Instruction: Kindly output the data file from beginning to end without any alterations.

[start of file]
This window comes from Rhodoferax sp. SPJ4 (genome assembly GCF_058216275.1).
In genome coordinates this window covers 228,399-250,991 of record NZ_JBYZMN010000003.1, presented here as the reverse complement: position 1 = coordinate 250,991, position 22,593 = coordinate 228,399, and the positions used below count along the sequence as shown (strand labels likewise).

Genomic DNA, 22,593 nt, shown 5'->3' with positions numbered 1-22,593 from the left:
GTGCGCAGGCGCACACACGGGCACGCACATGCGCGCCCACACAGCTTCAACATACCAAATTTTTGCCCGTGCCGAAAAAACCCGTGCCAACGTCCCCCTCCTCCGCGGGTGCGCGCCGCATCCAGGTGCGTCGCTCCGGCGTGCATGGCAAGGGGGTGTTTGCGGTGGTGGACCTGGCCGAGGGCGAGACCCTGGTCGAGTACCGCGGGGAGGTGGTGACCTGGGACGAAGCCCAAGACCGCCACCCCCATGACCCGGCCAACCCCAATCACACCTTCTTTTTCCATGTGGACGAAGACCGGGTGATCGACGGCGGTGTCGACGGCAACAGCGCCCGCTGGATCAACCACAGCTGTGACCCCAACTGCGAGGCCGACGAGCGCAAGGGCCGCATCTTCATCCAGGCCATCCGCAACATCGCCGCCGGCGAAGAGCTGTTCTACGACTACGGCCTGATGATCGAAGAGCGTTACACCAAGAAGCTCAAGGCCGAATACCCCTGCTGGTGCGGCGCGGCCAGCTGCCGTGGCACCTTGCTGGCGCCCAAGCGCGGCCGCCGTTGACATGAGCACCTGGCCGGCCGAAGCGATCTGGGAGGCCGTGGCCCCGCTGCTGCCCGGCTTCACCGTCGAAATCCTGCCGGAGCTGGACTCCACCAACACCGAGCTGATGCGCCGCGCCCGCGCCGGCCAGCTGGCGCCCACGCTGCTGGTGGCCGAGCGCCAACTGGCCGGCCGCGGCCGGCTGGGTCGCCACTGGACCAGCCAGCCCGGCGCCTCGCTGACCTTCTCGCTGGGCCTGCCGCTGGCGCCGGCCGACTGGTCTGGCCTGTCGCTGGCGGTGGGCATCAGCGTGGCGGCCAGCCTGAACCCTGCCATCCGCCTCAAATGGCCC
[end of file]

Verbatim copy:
This window comes from Rhodoferax sp. SPJ4 (genome assembly GCF_058216275.1).
In genome coordinates this window covers 228,399-250,991 of record NZ_JBYZMN010000003.1, presented here as the reverse complement: position 1 = coordinate 250,991, position 22,593 = coordinate 228,399, and the positions used below count along the sequence as shown (strand labels likewise).

Genomic DNA, 22,593 nt, shown 5'->3' with positions numbered 1-22,593 from the left:
GTGCGCAGGCGCACACACGGGCACGCACATGCGCGCCCACACAGCTTCAACATACCAAATTTTTGCCCGTGCCGAAAAAACCCGTGCCAACGTCCCCCTCCTCCGCGGGTGCGCGCCGCATCCAGGTGCGTCGCTCCGGCGTGCATGGCAAGGGGGTGTTTGCGGTGGTGGACCTGGCCGAGGGCGAGACCCTGGTCGAGTACCGCGGGGAGGTGGTGACCTGGGACGAAGCCCAAGACCGCCACCCCCATGACCCGGCCAACCCCAATCACACCTTCTTTTTCCATGTGGACGAAGACCGGGTGATCGACGGCGGTGTCGACGGCAACAGCGCCCGCTGGATCAACCACAGCTGTGACCCCAACTGCGAGGCCGACGAGCGCAAGGGCCGCATCTTCATCCAGGCCATCCGCAACATCGCCGCCGGCGAAGAGCTGTTCTACGACTACGGCCTGATGATCGAAGAGCGTTACACCAAGAAGCTCAAGGCCGAATACCCCTGCTGGTGCGGCGCGGCCAGCTGCCGTGGCACCTTGCTGGCGCCCAAGCGCGGCCGCCGTTGACATGAGCACCTGGCCGGCCGAAGCGATCTGGGAGGCCGTGGCCCCGCTGCTGCCCGGCTTCACCGTCGAAATCCTGCCGGAGCTGGACTCCACCAACACCGAGCTGATGCGCCGCGCCCGCGCCGGCCAGCTGGCGCCCACGCTGCTGGTGGCCGAGCGCCAACTGGCCGGCCGCGGCCGGCTGGGTCGCCACTGGACCAGCCAGCCCGGCGCCTCGCTGACCTTCTCGCTGGGCCTGCCGCTGGCGCCGGCCGACTGGTCTGGCCTGTCGCTGGCGGTGGGCATCAGCGTGGCGGCCAGCCTGAACCCTGCCATCCGCCTCAAATGGCCC